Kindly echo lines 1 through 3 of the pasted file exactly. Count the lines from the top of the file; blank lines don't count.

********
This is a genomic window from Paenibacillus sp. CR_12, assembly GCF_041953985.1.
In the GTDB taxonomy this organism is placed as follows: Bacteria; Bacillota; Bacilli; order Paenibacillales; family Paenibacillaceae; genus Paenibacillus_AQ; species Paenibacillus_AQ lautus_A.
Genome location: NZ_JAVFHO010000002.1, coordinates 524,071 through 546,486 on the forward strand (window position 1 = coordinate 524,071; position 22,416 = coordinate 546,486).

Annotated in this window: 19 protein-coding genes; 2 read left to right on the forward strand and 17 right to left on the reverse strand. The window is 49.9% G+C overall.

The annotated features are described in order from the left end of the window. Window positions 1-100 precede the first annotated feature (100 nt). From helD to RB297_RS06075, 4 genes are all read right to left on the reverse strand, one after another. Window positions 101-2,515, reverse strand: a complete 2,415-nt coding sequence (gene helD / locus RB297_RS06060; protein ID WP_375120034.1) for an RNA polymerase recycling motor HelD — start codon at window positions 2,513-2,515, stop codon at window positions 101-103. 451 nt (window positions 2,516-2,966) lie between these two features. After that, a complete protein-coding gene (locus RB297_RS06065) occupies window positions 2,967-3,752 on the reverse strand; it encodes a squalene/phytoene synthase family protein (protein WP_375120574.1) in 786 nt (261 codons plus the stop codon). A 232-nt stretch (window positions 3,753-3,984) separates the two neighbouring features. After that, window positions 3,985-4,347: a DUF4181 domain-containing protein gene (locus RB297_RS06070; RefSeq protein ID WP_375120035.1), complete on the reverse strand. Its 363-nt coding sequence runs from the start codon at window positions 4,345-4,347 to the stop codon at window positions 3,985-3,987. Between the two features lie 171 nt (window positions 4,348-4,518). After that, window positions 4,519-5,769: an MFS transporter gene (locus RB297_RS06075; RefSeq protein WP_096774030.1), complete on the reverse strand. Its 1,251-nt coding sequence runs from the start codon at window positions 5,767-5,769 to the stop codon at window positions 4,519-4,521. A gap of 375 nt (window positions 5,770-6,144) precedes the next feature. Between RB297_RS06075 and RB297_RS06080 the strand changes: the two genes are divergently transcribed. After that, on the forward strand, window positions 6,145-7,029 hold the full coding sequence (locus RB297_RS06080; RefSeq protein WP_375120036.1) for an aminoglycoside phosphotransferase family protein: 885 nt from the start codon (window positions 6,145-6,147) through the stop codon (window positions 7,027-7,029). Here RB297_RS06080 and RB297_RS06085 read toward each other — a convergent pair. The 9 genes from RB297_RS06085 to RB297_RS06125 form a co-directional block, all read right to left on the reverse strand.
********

This is a genomic window from Paenibacillus sp. CR_12, assembly GCF_041953985.1.
In the GTDB taxonomy this organism is placed as follows: Bacteria; Bacillota; Bacilli; order Paenibacillales; family Paenibacillaceae; genus Paenibacillus_AQ; species Paenibacillus_AQ lautus_A.
Genome location: NZ_JAVFHO010000002.1, coordinates 524,071 through 546,486 on the forward strand (window position 1 = coordinate 524,071; position 22,416 = coordinate 546,486).